The GREEN Fairy Book - online children's book

Illustrated classic fairy tales for children by Andrew Lang

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THE GOLDEN BLACKBIRD.                    157
"I will undertake to groom it," said the youth. "I never saw the horse I was afraid of yet."
The little horse allowed itself to be rubbed down with­out a toss of its head and without a kick.
"Good gracious!" exclaimed the master. "How is it that he lets you touch him when no one else can go near him? '
"Perhaps he knows me," answered the stable-boy.
Two or three days later the master said to him: "The
porcelain maiden is here; but though she is as lovely as the dawn, she is so wicked that she scratches every one that approaches her. Try if she will accept your services."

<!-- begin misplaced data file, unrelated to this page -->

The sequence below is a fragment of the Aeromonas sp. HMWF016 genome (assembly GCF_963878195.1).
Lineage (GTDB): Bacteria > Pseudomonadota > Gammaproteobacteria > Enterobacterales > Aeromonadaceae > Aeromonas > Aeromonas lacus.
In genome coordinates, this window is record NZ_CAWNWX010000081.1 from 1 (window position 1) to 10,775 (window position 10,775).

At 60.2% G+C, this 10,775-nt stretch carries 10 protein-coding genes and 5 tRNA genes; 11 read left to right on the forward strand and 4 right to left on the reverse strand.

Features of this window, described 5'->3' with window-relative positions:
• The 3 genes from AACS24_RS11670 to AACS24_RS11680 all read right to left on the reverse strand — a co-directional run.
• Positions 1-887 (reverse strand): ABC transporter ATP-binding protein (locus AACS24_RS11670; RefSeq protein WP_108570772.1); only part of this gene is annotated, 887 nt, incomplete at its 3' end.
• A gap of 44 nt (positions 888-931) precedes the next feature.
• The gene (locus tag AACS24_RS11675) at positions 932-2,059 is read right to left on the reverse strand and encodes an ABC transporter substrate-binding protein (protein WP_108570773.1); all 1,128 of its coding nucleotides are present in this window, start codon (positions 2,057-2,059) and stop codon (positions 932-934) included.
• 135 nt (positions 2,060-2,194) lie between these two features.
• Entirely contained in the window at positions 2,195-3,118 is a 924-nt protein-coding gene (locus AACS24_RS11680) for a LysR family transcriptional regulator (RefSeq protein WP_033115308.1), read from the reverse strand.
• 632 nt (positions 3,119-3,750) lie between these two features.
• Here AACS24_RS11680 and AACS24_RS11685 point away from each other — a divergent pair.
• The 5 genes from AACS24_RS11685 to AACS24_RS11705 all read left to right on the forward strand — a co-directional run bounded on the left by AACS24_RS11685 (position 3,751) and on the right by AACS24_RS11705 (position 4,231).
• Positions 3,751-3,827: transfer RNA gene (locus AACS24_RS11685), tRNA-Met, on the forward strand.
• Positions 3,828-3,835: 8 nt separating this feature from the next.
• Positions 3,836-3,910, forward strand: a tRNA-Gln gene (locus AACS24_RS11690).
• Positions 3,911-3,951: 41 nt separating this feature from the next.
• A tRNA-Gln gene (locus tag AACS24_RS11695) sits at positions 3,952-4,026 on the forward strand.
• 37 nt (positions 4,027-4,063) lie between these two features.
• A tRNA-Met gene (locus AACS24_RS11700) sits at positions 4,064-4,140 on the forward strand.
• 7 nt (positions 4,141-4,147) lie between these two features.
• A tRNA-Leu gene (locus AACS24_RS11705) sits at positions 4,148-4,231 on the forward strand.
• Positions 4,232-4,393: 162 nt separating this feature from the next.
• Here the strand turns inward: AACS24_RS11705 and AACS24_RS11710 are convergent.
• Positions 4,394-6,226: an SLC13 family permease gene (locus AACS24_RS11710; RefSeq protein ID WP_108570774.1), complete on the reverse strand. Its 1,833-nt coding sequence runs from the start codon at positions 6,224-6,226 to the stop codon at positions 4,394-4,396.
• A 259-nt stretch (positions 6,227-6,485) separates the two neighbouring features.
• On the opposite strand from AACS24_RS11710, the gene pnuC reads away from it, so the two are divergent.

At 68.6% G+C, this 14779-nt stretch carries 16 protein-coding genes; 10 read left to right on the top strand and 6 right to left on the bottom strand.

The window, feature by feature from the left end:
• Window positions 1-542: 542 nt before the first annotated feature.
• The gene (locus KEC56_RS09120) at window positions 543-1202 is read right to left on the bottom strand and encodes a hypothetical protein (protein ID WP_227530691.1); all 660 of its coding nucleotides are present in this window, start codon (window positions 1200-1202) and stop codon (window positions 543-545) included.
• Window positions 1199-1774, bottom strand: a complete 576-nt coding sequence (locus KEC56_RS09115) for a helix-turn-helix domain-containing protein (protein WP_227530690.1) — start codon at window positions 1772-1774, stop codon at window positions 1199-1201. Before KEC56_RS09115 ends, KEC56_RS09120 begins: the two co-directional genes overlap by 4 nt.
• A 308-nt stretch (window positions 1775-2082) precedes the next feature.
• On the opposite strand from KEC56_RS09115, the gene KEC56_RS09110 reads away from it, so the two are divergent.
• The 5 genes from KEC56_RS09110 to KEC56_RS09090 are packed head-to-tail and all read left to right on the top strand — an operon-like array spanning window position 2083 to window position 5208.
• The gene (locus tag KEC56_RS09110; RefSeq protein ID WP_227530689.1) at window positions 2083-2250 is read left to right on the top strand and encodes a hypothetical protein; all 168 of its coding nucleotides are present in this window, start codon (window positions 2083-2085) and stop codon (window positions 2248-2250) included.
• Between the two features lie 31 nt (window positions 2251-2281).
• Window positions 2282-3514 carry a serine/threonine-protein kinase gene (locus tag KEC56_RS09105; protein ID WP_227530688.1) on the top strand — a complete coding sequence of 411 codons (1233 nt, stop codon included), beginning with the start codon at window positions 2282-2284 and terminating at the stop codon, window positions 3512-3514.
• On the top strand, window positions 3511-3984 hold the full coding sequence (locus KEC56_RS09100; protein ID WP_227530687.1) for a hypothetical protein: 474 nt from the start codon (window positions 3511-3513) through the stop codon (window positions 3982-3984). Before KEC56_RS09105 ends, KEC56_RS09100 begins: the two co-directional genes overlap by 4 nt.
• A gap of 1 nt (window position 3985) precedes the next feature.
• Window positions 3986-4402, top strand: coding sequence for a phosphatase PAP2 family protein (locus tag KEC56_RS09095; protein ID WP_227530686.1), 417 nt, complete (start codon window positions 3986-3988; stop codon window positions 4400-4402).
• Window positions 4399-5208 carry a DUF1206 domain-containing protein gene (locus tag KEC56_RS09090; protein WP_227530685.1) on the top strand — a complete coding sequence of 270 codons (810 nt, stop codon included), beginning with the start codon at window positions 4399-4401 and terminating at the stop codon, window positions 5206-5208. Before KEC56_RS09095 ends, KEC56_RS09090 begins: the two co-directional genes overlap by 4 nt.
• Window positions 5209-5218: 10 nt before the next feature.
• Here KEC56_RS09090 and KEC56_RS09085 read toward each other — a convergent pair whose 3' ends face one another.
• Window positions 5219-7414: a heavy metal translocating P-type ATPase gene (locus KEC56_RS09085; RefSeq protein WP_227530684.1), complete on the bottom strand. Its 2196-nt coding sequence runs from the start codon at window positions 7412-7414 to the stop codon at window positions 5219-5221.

When the youth entered the room where she was the golden blackbird broke forth into a joyful song, and the porcelain maiden sang too and jumped for joy.
"Good gracious!" cried the master. "The porcelain maiden and the golden blackbird know you too?"
"Yes," replied the youth, "and the porcelain maiden can tell you the whole truth if she only will."
Then she told all that had happened, and how she had
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